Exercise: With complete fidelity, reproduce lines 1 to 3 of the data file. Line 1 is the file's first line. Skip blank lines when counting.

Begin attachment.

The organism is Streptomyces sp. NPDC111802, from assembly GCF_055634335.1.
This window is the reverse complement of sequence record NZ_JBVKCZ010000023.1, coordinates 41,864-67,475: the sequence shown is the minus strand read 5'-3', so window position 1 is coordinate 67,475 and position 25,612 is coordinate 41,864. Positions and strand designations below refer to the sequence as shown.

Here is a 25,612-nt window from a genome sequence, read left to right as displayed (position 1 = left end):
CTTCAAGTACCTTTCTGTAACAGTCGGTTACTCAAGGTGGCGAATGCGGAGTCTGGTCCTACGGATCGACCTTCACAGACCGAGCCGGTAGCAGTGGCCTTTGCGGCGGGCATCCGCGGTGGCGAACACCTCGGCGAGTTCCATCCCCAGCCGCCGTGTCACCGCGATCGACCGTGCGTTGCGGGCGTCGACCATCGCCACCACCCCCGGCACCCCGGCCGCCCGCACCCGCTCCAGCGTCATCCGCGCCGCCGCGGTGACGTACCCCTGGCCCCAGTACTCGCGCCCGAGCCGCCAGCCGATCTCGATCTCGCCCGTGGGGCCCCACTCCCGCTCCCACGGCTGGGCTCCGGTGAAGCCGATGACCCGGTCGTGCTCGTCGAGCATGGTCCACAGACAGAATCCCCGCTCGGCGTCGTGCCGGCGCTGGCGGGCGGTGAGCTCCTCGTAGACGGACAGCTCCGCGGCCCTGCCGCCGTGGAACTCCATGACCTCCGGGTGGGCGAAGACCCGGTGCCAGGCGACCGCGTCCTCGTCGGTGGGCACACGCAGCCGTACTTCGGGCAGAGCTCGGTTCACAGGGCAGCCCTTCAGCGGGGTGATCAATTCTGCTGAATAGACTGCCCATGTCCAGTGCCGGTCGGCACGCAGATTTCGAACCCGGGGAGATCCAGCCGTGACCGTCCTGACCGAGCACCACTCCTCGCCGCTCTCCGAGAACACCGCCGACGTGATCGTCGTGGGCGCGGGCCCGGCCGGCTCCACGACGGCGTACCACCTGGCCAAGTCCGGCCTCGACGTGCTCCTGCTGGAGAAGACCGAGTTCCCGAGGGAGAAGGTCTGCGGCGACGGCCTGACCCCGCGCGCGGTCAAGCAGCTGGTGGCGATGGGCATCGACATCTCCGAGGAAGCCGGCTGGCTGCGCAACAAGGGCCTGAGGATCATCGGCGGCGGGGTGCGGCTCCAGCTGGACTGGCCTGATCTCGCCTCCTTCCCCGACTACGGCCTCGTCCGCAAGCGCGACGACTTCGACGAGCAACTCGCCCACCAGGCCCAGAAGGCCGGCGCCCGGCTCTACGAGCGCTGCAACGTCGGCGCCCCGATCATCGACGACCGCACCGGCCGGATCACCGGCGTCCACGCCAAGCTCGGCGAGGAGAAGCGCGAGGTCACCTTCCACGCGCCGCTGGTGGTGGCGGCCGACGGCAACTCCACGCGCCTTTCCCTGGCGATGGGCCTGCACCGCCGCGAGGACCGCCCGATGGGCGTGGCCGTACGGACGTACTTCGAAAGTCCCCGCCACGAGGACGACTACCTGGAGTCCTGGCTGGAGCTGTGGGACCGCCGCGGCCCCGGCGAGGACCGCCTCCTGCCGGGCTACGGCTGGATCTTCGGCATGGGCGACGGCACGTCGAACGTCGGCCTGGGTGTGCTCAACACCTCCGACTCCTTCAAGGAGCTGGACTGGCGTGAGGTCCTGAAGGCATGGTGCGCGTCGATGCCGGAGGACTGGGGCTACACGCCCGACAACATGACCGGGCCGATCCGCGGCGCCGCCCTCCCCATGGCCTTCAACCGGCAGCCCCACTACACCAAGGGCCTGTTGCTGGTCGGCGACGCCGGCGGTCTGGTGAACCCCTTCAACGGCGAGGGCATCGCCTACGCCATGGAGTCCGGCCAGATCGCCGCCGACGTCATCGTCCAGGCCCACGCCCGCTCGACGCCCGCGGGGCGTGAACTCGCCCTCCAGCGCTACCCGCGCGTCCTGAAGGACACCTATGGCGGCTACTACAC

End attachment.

The organism is Streptomyces sp. NPDC111802, from assembly GCF_055634335.1.
This window is the reverse complement of sequence record NZ_JBVKCZ010000023.1, coordinates 41,864-67,475: the sequence shown is the minus strand read 5'-3', so window position 1 is coordinate 67,475 and position 25,612 is coordinate 41,864. Positions and strand designations below refer to the sequence as shown.

Here is a 25,612-nt window from a genome sequence, read left to right as displayed (position 1 = left end):